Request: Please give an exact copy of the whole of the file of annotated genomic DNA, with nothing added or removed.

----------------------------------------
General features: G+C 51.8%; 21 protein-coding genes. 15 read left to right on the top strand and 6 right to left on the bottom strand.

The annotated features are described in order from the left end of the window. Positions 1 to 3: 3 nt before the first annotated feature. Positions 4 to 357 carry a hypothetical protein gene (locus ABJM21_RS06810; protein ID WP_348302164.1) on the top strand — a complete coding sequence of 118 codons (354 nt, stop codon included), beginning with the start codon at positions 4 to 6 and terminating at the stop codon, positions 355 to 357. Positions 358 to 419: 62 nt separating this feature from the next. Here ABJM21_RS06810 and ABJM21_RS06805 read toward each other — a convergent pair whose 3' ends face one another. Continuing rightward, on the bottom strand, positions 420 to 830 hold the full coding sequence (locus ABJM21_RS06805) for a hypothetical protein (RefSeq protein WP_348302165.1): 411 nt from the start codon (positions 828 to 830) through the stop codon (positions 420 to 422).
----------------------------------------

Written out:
General features: G+C 51.8%; 21 protein-coding genes. 15 read left to right on the top strand and 6 right to left on the bottom strand.

The annotated features are described in order from the left end of the window. Positions 1 to 3: 3 nt before the first annotated feature. Positions 4 to 357 carry a hypothetical protein gene (locus ABJM21_RS06810; protein ID WP_348302164.1) on the top strand — a complete coding sequence of 118 codons (354 nt, stop codon included), beginning with the start codon at positions 4 to 6 and terminating at the stop codon, positions 355 to 357. Positions 358 to 419: 62 nt separating this feature from the next. Here ABJM21_RS06810 and ABJM21_RS06805 read toward each other — a convergent pair whose 3' ends face one another. Continuing rightward, on the bottom strand, positions 420 to 830 hold the full coding sequence (locus ABJM21_RS06805) for a hypothetical protein (RefSeq protein WP_348302165.1): 411 nt from the start codon (positions 828 to 830) through the stop codon (positions 420 to 422).